WNBA introduces new playoff format abolishing single-elimination games, top-seeded byes

The WNBA Board of Governors voted to change its playoff format to eliminate single-elimination games and top-seeded byes beginning with the 2022 postseason, the league announced Thursday.

The new format will be three rounds of series play that uses a best-of-3-5-5 format.

The previous format, which was put in place in 2016, faced criticism from fans and players. The overall format was critiqued as a poor way to help market the league since early matchups were one-and-done and the single-elimination was viewed as unfair to the Nos. 3 and 4 seeds.

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WNBA playoff format features best-of series

The league will still bring the top eight seeds into the playoffs and seed them on their overall record. But the new format cuts the rounds from four to three while simultaneously expanding to have potentially eight additional games.

The biggest changes are no single-elimination, no byes and no reseeding done between rounds. The bracket will stand as it is no matter which seed comes out of the first-round matchups.

The first round is a best-of-three series with the No. 1 versus No. 8 seed and No. 4 vs. No. 5. The higher seeds will host the first two games and the lower seed will host Game 3, if necessary. The winners of those will meet in a best-of-five semifinals series.


The No. 3 will play the No. 6 and the No. 2 versus the No. 7. Those winners will meet in the semifinals. The finals are best-of-five. All will remain a 2-2-1 format with the higher seed hosting the first two games, followed by the lower seed, and back to the higher seed, if necessary.

Changes have been on the docket

The WNBA playoff format has been a hot topic, particularly after the No. 3 and No. 4 seeds were eliminated within one game this year.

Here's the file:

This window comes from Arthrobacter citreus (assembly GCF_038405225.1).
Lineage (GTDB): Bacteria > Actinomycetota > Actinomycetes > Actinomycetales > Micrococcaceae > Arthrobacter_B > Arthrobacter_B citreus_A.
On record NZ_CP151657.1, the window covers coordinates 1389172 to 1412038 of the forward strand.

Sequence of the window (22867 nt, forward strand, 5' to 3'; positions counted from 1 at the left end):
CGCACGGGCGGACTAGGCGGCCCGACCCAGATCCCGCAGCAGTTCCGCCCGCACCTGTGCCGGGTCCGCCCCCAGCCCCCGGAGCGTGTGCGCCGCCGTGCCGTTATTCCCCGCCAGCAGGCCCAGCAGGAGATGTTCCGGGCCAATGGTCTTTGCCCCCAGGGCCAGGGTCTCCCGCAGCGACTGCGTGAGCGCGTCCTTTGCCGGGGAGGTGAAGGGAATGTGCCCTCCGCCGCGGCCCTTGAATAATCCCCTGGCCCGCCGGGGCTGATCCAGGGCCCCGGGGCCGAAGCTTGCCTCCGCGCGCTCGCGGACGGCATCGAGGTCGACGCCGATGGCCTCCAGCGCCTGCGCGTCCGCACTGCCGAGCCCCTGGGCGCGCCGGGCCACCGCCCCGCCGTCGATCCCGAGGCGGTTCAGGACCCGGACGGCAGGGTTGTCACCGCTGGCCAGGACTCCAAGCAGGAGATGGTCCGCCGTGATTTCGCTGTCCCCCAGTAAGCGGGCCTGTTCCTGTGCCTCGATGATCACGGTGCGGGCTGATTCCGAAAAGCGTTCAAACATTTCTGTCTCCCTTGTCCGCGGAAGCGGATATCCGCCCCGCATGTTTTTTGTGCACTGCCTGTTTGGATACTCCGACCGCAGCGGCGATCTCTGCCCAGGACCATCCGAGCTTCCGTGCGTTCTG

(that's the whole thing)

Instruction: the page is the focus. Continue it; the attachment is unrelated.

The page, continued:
“We have been evaluating different playoff formats over the past 12 months, and the new playoff format being announced today will enable fans to engage with all of the league’s best teams and top stars right from the start of the postseason with all eight championship contenders immediately involved in exciting, first-round action,” said WNBA Commissioner Cathy Engelbert said in a release. “Following significant discussions with our Competition Committee and a Playoff subcommittee we formed last year, it was clear that while the prior format’s single-elimination games created a win-and-advance level of excitement to the start of the postseason, the new best-of-three series format will provide added opportunities to create and showcase rivalries with all playoff-eligible teams participating.”


It was a year of parity and growth, but the previous playoff format arguably handcuffed the potential growth. Players and fans noted that the playoff format didn't allow the league to market players well enough. Many teams and their star players, such as the Dallas Wings and Arike Ogunbowale, weren't around long enough to build storytelling around. And rivalries, such as what we saw with the Chicago Sky and Phoenix Mercury, weren't able to properly fester and build into bigger storylines.

The format was compared to the excitement of March Madness, but players argued it wasn't fair to professional athletes to set it up that way. The Hamby Heave of 2019 showed how precarious a single-elimination could be and was likely one of the mounting factors to the change.

WNBA previous playoff format

Chicago Sky players hold celebrate after winning the WNBA championship on Oct. 17, 2021, at Wintrust Arena in Chicago. (Stacey Wescott/Chicago Tribune/Tribune News Service via Getty Images)
Chicago Sky players hold celebrate after winning the WNBA championship on Oct. 17, 2021, at Wintrust Arena in Chicago. (Stacey Wescott/Chicago Tribune/Tribune News Service via Getty Images)

The WNBA introduced a new playoff format in 2016 that eliminated the importance of conference play. The eight best teams as determined by overall record reached the playoffs, which used a 1-1-5-5 format.


The first two rounds were single-elimination, so the Nos. 3 and 4 seeds could be bounced in one game. That's exactly what happened to both this year as the No. 3 Minnesota Lynx and No. 4 Seattle Storm both lost.

The No. 1 and No. 2 seeds had double-byes into the semifinals and often went 10 days between the end of the regular season and postseason. Though that wasn't the only thing at play this past playoffs, it could be viewed as a contributor for both the No. 1 Connecticut Sun, who finished the regular season on a 14-game win streak, and No. 2 Las Vegas Aces.

The Sky, seeded sixth in the playoff standings, became the first team not seeded No. 1 or No. 2 to win the WNBA championship. They were also the first non-No. 1 to reach the final series. The Mercury joined them days later as the No. 5 seed.